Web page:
The Bruins should trade him for a high quality, reliable, scoring defenseman, *ahem*, Tomas Kaberle anyone? During last years playoff series against Carolina, the Bruins clearly missed the presence of Andrew Ferrence and Aaron Ward. It was Boston’s inability to get the puck out of their own end which wore them down and cost them the series. The team will continue to score goals with or without Kessel; everyone saw how important quality defensive help can be.
Kessel is a great scorer with natural offensive instincts, but he needs to get over himself. It’s just his third year in the league, and he’s yet to score forty goals in a season — I know he had mono last year — and he only has one move; that toe-drag-inside wrist-shot thing he does. Defenders had that figured out by December. I went to fifteen games last year and I’ve never seen one player have so many shots blocked.
That said, he’s still a good player, and the B’s need to move him while his value is still high.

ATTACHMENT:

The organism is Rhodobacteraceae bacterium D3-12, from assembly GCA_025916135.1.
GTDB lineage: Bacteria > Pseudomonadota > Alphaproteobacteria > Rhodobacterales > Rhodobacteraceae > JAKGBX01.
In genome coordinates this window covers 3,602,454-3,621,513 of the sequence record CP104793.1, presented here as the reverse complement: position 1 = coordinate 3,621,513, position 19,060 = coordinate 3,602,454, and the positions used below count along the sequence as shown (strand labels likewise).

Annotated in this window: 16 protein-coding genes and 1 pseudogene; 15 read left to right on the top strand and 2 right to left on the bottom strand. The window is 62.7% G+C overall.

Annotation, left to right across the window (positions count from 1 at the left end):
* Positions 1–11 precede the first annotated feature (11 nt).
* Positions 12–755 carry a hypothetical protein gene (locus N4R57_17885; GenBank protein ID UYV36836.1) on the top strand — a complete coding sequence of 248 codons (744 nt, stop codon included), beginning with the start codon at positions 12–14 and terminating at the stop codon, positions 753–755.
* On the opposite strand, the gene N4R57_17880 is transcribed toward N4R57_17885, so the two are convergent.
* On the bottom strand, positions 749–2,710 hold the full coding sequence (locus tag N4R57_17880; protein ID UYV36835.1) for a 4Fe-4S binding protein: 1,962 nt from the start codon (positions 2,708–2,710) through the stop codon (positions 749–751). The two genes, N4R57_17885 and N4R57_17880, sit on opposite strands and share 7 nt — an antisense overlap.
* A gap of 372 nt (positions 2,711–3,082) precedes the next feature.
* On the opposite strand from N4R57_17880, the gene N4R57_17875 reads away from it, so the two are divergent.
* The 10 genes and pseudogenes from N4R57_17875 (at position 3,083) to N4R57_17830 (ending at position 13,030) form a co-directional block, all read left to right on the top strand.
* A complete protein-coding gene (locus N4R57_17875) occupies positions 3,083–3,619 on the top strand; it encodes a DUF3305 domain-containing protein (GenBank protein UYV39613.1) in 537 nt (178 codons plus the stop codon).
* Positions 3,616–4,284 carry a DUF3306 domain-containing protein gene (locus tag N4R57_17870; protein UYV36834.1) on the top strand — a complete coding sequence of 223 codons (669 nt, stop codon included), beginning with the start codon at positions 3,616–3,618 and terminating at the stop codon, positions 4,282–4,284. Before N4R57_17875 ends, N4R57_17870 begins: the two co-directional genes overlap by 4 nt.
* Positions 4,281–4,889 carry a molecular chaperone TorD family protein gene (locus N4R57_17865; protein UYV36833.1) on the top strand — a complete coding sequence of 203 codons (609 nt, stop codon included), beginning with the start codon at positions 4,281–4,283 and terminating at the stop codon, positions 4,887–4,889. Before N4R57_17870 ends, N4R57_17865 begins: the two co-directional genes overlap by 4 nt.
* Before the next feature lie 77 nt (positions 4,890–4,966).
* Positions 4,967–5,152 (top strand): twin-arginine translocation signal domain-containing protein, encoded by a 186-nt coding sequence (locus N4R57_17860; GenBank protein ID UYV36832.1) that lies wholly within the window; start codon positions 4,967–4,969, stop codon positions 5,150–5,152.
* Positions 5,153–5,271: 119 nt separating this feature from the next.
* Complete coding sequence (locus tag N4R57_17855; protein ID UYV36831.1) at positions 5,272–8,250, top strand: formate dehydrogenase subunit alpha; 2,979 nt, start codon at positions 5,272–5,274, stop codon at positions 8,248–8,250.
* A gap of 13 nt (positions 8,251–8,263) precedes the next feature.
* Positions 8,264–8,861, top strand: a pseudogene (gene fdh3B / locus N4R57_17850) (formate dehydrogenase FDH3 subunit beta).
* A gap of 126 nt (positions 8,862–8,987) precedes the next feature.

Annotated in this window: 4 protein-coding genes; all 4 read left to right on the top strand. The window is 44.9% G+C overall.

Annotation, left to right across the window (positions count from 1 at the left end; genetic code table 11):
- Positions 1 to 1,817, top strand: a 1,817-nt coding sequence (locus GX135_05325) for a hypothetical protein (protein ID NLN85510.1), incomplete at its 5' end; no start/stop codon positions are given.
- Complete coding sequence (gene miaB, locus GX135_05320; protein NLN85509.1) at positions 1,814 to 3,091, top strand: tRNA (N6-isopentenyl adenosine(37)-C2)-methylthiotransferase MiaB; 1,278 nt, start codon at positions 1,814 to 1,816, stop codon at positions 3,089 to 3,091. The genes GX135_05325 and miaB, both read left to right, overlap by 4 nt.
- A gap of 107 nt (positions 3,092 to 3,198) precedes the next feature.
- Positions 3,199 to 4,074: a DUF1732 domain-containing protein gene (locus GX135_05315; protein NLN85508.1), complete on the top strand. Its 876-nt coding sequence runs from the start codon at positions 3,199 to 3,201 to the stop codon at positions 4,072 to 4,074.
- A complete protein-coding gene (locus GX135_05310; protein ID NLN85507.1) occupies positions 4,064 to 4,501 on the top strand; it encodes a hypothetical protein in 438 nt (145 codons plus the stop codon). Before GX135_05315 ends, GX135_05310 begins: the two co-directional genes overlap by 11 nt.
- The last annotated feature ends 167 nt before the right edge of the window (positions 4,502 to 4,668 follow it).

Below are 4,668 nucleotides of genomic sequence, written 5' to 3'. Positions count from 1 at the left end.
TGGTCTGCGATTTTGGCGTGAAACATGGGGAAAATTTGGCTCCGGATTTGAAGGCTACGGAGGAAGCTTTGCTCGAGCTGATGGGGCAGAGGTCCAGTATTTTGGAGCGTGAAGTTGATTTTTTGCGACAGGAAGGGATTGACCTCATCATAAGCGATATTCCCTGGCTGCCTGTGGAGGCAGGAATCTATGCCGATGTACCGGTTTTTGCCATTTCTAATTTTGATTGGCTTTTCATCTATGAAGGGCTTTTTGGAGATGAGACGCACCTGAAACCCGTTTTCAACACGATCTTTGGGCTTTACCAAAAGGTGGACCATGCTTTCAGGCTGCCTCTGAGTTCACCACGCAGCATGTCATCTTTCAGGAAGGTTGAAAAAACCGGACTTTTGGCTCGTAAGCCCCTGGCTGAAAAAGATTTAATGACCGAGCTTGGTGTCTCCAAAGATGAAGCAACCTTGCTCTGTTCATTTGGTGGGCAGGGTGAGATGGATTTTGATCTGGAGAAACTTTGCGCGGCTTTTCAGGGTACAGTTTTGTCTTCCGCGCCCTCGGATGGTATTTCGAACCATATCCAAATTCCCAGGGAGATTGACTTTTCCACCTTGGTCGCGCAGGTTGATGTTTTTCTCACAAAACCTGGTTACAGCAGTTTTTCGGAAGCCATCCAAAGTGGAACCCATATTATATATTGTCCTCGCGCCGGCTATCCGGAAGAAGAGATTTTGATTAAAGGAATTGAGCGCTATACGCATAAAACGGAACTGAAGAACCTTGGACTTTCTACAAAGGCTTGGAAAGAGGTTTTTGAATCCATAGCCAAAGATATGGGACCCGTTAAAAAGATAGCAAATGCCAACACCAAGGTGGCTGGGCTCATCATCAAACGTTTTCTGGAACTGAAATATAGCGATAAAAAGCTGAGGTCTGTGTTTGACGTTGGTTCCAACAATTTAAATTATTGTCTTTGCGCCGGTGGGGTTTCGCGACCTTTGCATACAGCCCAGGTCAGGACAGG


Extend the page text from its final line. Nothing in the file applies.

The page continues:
The Bruins announced that they have re-signed Head Coach Claude Julien to a multi-year contract extension.
Coach Julien, 2009 winner of the Jack Adams award (best Coach) has had nothing but success while behind the bench in Beantown. During his first season, the Bruins posted a respectable 94 points, an 18 point improvement over 2006/07. They lost in seven games to Montreal, but that series, most notably Game 6, rekindled fan interest in the Boys of Winter.
Obviously, the Bruins had another impressive campaign last year, finishing first in the Eastern Conference, but their early playoff exit at the hands of the Carolina Hurricanes has left Julien, and the Bruins as a whole, with a palpable sense of disappointment and eagerness; a mixture that when properly channeled can, and should propel the Bruins deep into the 2010 playoffs.
He wins. Period.
Most sportswriters in the Boston area will try and draw parallels between the blue-collared spirit of Boston’s people and the yeoman’s journey undertaken by Tim Thomas to reach the NHL; I think it’s more basic than that. He’s just a winner and doesn’t shy away from anyone.
When Thomas decked Andrei Kostitsyn last January (see above video) and played vigilante against perennial pest Sean Avery on April 4,he forever Continue reading